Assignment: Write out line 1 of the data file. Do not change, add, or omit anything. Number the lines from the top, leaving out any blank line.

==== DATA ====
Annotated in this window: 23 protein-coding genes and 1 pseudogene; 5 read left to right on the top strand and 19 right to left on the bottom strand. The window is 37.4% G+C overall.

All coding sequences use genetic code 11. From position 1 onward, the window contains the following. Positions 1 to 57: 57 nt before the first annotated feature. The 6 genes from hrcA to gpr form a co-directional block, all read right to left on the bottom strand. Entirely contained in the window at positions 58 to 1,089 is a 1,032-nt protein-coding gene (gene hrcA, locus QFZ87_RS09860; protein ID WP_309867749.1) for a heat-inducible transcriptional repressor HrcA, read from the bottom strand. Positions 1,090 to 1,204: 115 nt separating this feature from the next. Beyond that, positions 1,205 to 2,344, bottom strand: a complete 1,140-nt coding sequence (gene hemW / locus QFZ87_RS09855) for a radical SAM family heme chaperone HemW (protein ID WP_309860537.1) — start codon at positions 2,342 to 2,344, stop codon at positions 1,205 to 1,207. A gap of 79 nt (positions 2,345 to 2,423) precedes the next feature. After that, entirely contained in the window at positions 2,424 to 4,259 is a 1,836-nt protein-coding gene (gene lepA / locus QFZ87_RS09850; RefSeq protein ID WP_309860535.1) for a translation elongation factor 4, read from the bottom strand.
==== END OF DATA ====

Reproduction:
Annotated in this window: 23 protein-coding genes and 1 pseudogene; 5 read left to right on the top strand and 19 right to left on the bottom strand. The window is 37.4% G+C overall.